Srilanka’s sinking ship: worst marine disaster

A burnt-out container ship that already triggered Sri Lanka’s worst maritime environmental tragedy was sinking on Wednesday with several hundred tonnes of oil still in its fuel tanks, the navy said.

The Singapore-registered X-Press Pearl was carrying tonnes of lethal chemicals and cosmetics burning for 13 days within sight of the island’s coast before rescue workers finally managed to extinguish the blaze on Tuesday.

There were 25 tonnes of nitric acid, 28 containers of plastic pellets as well as a container listed as “environmentally hazardous substance liquid.”

As the burning ship coats beaches in oil and debris causing grave environmental damage, the ship slowly sinking instilled an even greater fear of ecological loss should the ship’s oil leak into the Indian Ocean.

“The stern of the ship is underwater, the water level is above the deck,” navy spokesperson Indika de Silva said.

 “The ship is going down.”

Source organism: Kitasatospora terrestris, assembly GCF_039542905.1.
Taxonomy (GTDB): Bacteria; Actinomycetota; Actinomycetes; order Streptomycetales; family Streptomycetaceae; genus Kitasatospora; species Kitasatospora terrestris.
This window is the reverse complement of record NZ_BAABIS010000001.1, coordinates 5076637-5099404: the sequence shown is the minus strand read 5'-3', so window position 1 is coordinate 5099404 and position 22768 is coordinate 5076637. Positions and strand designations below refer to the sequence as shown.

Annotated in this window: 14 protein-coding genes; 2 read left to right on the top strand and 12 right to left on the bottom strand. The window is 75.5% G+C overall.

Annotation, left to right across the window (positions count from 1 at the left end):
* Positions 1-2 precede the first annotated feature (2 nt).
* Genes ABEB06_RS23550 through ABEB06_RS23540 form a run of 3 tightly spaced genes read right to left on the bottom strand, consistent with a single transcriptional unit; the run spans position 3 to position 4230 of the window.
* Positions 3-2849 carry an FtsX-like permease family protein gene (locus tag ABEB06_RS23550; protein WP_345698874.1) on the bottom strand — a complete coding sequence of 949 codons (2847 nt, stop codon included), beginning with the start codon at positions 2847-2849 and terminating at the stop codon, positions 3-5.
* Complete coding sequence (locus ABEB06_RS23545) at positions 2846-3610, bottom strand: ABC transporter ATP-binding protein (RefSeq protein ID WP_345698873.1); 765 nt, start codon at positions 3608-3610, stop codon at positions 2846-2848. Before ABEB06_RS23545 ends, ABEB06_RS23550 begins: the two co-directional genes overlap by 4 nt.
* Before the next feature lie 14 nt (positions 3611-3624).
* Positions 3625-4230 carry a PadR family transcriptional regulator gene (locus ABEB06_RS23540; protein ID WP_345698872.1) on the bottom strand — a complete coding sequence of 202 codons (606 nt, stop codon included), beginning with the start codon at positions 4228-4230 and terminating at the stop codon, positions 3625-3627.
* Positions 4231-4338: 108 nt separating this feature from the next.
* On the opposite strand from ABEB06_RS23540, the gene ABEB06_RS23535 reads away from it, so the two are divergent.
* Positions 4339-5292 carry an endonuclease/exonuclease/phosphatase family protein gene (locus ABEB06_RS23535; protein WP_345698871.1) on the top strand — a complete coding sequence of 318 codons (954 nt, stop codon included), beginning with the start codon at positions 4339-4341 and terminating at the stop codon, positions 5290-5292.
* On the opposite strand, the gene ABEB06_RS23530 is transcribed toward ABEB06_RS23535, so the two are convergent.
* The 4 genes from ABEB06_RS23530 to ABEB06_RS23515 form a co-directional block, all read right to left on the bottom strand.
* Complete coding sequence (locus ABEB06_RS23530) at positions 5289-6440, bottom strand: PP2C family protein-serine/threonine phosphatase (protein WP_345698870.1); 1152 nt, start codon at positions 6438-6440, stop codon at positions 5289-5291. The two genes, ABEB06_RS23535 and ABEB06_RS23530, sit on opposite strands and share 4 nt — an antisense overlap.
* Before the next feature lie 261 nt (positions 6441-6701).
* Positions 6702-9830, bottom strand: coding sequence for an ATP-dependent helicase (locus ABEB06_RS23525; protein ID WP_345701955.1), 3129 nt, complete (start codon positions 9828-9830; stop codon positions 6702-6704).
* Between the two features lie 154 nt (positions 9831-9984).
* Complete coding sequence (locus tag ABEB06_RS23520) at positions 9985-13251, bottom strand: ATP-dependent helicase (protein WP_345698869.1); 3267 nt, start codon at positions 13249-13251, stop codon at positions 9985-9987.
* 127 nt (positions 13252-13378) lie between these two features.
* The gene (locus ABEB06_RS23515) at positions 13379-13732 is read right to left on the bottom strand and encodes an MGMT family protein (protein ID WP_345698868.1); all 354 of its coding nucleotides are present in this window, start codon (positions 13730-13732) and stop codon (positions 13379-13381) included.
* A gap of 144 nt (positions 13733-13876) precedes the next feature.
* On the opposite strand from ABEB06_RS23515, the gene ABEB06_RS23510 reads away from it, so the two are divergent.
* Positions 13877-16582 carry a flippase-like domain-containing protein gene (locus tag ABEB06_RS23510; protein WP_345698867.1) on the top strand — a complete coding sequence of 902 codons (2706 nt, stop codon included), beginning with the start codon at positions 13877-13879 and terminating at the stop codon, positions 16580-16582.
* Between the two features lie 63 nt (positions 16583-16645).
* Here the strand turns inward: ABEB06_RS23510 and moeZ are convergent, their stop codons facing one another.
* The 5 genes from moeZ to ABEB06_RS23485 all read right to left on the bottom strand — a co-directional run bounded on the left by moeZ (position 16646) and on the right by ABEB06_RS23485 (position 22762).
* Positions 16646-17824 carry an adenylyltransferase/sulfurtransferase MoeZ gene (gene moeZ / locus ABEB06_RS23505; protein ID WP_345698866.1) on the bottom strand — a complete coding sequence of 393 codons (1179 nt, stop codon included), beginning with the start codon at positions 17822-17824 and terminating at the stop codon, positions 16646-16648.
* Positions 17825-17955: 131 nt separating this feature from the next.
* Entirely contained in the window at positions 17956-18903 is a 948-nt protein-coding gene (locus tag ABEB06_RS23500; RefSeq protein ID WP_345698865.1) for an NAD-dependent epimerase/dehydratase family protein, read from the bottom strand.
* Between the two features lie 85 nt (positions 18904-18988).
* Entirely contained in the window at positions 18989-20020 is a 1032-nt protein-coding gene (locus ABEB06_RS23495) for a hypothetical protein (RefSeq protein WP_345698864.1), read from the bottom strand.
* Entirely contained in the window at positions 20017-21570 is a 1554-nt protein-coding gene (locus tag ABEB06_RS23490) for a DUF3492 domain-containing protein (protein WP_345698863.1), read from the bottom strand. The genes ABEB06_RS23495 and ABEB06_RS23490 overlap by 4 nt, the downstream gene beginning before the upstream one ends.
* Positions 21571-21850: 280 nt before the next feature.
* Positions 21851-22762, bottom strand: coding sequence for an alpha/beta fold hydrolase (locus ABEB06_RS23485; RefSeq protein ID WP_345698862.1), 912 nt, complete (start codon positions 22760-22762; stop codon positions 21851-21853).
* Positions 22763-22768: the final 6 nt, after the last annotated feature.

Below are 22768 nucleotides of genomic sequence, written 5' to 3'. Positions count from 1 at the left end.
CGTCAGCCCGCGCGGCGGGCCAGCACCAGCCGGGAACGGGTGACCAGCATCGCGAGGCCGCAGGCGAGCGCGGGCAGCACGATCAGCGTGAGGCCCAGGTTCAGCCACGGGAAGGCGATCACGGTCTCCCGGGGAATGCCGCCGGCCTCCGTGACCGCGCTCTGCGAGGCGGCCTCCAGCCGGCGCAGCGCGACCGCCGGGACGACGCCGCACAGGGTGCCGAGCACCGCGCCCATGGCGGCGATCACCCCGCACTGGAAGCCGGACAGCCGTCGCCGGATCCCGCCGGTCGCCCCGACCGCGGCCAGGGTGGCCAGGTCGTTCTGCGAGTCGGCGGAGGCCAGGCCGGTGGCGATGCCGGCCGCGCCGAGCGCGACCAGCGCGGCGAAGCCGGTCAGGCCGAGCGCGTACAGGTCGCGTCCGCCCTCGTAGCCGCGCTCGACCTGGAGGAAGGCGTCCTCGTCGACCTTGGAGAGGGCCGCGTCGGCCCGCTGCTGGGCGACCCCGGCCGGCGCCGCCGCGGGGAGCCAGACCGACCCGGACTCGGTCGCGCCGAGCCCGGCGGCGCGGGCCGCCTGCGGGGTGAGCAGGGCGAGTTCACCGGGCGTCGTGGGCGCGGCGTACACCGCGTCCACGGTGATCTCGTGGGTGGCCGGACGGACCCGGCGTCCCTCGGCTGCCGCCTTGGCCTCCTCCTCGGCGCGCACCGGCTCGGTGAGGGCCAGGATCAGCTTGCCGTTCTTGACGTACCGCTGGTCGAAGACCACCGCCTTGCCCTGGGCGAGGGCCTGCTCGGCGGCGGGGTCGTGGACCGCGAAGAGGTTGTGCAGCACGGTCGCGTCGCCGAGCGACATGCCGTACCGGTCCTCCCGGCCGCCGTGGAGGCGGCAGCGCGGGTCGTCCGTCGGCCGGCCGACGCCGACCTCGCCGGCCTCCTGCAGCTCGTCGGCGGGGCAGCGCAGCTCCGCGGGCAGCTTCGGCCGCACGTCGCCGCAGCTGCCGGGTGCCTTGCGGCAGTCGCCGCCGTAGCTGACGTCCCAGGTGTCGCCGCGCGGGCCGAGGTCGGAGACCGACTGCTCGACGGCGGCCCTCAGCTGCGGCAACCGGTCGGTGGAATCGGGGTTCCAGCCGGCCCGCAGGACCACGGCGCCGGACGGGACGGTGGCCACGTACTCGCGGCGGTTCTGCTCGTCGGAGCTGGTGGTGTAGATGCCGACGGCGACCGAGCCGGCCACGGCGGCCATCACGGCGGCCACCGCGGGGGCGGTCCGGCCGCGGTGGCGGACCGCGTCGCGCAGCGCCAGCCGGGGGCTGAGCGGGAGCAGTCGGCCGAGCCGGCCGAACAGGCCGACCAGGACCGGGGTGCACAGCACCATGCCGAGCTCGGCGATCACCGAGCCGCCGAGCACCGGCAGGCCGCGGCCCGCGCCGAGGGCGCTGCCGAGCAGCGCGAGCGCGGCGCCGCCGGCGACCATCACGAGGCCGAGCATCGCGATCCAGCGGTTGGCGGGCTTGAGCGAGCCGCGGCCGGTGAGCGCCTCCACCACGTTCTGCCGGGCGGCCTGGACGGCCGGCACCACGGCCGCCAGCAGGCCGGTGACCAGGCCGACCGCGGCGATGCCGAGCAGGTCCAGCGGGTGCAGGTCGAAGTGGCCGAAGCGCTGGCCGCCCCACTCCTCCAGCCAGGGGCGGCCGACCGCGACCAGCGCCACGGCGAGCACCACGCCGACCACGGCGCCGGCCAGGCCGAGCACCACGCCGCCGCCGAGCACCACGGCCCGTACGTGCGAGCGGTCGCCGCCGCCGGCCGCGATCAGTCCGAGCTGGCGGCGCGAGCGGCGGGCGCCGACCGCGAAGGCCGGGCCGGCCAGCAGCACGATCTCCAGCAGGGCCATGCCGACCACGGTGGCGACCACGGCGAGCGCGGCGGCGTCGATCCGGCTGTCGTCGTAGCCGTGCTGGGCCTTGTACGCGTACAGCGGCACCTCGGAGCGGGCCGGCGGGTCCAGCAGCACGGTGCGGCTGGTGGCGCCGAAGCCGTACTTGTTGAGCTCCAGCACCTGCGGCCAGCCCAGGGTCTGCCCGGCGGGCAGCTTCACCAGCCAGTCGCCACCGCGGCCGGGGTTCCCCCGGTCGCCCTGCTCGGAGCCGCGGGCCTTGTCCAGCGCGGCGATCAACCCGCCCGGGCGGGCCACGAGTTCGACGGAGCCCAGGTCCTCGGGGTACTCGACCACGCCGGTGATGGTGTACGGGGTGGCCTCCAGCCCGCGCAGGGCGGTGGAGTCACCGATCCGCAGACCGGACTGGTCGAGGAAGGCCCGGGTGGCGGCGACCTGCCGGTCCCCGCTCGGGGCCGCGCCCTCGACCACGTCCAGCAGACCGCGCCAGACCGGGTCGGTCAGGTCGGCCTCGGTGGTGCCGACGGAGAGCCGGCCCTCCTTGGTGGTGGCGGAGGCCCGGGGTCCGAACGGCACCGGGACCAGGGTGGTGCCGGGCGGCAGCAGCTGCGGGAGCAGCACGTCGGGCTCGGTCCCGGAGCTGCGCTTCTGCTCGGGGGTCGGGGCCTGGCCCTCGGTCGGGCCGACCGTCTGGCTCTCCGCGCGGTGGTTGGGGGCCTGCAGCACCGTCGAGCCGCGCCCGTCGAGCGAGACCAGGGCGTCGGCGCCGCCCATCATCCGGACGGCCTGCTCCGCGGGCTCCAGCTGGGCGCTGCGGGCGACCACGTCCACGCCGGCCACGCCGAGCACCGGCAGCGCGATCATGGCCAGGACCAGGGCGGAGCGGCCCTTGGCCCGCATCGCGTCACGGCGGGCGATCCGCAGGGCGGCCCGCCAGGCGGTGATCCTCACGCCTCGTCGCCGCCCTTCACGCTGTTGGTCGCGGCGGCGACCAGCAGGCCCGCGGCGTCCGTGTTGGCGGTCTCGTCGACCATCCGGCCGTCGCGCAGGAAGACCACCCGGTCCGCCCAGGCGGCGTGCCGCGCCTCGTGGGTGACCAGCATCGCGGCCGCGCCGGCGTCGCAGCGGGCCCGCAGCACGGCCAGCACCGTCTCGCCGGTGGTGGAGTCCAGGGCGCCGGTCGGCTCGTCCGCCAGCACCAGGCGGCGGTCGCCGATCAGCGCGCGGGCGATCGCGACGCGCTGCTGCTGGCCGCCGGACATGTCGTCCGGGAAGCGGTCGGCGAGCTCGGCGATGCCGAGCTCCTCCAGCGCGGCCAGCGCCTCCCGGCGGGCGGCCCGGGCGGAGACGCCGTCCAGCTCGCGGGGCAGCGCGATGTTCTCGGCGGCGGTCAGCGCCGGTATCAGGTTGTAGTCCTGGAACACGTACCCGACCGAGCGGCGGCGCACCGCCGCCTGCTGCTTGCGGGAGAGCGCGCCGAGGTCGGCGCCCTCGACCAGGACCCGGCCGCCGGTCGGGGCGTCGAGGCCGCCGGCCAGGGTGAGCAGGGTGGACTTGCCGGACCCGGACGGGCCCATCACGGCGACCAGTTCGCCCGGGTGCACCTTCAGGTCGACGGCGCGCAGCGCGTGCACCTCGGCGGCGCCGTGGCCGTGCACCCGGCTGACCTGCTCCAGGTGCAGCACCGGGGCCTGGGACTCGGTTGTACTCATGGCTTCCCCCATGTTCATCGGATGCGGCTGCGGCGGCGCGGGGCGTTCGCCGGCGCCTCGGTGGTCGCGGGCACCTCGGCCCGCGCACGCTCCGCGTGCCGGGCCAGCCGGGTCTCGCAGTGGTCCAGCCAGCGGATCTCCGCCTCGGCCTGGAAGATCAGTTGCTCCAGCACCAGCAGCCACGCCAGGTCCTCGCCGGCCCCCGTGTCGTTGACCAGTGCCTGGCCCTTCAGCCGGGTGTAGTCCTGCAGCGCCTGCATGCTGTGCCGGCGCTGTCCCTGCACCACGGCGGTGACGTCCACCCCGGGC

Officials had planned to pump contaminated water from the ship onto barges but the operation has been abandoned.

The navy said an Indian coast guard vessel in the area had the equipment to deal with an oil slick if necessary.

The inundation of microplastic granules from the ship’s containers has already forced a fishing ban and prompted concern for the wildlife and environment.

Officials believe the blaze destroyed most of the nearly 1,500 containers onboard.

Sri Lanka has launched a criminal investigation with the three senior-most crewmen asked to remain on the island till investigations are completed.

The authorities said they believed the fire was caused by a nitric acid leak that the crew had been aware of since May 11, nine days before the blaze started.

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